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Eight Distros a Week: Epilogue

February 16, 2008 1 comment

Eight distros. Seven days. One tired blogger.

In seven words, that pretty much wraps up the “Eight Distros a Week” series, named after (of course) the Beatles song “Eight Days a Week.”

I have used more than eight distros — AntiX, Debian, Fedora, Fluxbuntu, gNewSense, Linux Mint, Wolvix and Xubuntu — but these eight are the ones that I use most, talk about most and would recommend to those looking for a distro.

I do sometimes — and have in the past — used others. These include:

Yellow Dog Linux: While Yellow Dog seems to be putting its proverbial eggs in the PlayStation 3 basket, the distro does have a history as being the distro for Macs. Yellow Dog 3 “Sirius” is a better-than-average distro for Old World Macs using BootX on a separate partition, and its Red Hat roots make is very adequate for those Macs that predate the turn of the 21st century. However — you knew that was coming — Terra Soft Solutions, the parent company for Yellow Dog, is not exactly the most user-friendly company, unless you plop down $70 for an “Enhanced User Account” for YDL.net. By the way, if you’re tired of digging around for the download page for Yellow Dog, it’s here. You’re welcome.

Red Hat: I use Red Hat at school (Go Cabrillo College Seahawks!). Red Hat works behind the scenes for a variety of companies with which I have daily contact. As a distro, Red Hat is ubiquitous and there’s really nothing I can add to the volumes written by one of the oldest distros. It’s huge, it works, it’s corporate — what more can you say?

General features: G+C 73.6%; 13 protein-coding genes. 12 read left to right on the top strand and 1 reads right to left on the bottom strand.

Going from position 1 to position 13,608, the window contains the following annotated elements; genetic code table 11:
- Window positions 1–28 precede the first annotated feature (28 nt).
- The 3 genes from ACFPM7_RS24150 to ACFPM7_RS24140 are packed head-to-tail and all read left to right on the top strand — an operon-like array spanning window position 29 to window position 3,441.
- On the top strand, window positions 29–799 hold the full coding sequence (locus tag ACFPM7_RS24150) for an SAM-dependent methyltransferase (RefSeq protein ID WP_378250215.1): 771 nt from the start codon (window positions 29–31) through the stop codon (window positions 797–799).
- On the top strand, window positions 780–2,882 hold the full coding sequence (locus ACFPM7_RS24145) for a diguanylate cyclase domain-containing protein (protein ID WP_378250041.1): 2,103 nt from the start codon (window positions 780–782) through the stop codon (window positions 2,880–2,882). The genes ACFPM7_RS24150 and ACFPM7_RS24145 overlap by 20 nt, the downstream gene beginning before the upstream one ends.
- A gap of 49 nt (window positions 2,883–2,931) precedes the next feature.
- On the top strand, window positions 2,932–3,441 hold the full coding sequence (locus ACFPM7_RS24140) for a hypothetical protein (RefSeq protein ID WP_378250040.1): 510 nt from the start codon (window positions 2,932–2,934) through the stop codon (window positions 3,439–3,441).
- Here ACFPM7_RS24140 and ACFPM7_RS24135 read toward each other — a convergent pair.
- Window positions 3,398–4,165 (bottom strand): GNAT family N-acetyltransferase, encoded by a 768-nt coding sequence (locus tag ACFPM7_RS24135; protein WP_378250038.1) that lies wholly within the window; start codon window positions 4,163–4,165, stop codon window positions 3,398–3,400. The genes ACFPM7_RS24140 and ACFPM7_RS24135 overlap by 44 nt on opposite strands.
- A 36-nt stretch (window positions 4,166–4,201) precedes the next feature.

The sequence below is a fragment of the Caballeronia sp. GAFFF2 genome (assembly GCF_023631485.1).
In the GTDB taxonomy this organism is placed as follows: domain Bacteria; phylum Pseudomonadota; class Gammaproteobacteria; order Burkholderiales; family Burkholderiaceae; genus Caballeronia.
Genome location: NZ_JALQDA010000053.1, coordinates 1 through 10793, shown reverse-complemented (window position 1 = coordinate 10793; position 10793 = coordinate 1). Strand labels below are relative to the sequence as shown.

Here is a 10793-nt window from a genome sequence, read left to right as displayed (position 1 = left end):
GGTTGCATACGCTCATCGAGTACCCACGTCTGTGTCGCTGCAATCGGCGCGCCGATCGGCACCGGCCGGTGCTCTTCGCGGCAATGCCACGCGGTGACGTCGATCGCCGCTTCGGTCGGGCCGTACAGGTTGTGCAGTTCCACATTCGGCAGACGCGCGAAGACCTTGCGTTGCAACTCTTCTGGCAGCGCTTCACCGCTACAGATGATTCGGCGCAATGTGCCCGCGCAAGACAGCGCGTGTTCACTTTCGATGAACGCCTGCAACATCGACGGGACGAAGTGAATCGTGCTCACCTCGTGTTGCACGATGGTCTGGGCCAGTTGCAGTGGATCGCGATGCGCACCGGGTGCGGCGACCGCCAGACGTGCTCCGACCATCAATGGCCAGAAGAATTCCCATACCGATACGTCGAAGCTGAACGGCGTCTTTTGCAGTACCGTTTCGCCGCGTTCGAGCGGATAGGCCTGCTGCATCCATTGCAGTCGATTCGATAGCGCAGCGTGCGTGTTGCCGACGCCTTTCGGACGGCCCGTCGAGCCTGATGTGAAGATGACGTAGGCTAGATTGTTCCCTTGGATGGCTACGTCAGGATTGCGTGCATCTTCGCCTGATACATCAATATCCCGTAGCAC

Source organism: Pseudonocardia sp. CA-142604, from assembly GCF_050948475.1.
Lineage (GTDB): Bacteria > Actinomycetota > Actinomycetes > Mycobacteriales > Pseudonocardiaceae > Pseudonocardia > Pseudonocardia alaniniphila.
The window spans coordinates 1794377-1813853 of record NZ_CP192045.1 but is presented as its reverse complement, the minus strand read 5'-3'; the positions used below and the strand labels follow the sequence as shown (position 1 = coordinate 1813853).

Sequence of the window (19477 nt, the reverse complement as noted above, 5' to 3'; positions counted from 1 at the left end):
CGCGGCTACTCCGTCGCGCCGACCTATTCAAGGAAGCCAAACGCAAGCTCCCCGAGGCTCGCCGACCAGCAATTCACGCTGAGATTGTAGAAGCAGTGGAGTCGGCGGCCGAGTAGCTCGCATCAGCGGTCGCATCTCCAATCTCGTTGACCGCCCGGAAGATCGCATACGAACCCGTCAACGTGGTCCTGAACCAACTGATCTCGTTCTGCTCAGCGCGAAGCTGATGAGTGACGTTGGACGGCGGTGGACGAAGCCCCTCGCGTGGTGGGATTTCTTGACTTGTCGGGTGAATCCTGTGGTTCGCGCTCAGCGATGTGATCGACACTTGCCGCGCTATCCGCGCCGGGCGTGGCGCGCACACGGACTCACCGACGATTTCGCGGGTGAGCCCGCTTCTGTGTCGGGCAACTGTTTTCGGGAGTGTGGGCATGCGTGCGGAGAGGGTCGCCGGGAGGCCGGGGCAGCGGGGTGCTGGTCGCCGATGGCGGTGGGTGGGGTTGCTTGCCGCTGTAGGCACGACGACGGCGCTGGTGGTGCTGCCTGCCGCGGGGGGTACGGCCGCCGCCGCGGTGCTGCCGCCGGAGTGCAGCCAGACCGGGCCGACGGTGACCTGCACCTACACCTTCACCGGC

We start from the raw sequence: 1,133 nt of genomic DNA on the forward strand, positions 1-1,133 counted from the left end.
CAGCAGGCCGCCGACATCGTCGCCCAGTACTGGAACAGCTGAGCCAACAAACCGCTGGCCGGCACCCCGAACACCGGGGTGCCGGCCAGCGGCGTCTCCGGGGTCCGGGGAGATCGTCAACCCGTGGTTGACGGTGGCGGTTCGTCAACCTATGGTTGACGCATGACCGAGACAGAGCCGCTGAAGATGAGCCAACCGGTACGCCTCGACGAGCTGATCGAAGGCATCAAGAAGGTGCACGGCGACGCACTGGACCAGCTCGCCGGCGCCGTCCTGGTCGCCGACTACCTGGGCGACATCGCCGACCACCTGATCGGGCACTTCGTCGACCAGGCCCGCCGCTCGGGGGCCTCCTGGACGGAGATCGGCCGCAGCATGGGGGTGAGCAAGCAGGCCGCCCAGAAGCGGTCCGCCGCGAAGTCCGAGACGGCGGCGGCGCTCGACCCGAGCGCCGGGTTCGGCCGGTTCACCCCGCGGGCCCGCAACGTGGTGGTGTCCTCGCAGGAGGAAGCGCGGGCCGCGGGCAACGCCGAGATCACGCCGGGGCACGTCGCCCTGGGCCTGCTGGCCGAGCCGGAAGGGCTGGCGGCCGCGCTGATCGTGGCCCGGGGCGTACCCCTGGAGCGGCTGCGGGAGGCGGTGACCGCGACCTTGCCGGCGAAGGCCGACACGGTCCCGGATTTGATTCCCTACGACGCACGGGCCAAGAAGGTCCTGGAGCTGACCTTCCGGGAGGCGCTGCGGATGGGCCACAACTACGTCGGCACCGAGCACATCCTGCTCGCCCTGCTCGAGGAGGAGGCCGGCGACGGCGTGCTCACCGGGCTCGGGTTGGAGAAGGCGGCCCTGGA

Mandriva: I can’t figure out Mandriva. At a recent installfest at Cabrillo College in Aptos, Calif., an 11-year-old installed Mandriva on his Dell boxes. In the process, I put it on a Dell box that was doing nothing but sitting there, and I thought the distro worked well. But I installed it once on a laptop and, for some reason, when I went to change the distro, the BIOS had changed to where I couldn’t boot from the CD. Easily fixed, of course, but the thing is I didn’t change the BIOS. My wife and daughter didn’t, and neither did the cat. Mysterious, I know, and more than likely it had nothing to do with the use of Mandriva, but until I can explain some of the strange things that happen when I try Mandriva, I’m avoiding it.

Knoppix: I’ve had this Knoppix CD that I’ve been carrying around for nearly two years, but it wasn’t until recently that I used it for an emergency. If there were a Nobel Prize for distros, Klaus Knopper should top the short list — not only was the disk helpful in solving my problem, I kept it on the machine for a significant amount of time while I waded through what it had to offer. It’s great, but I don’t use it too often.

Ubuntu: While I’m happy with Xubuntu, whenever I try Ubuntu on an Intel box or laptop, I keep thinking, “You know, this screams out ‘Debian’ to me,” and I generally lose interest. Another thing that usually keeps me at an arm’s length from Ubuntu is the split-screen syndrome — the Live CD always gives me a bonus in the screen department with two screens, and I know how to fix it (and do), but I have to say I’m just not a bandwagoner, although I recognize and appreciate Ubuntu’s contributions to FOSS.

One of the universal digital truths is that the difference between most distros is painfully minuscule, and that the object with having a plethora of options — some 350 active distros, according to Distrowatch‘s count — is the beauty behind the freedom of choice you have regarding what runs your computer.

[FSF Associate Member](Larry Cafiero, editor/publisher of Open Source and Free Software Reporter, is an associate member of the Free Software Foundation.)

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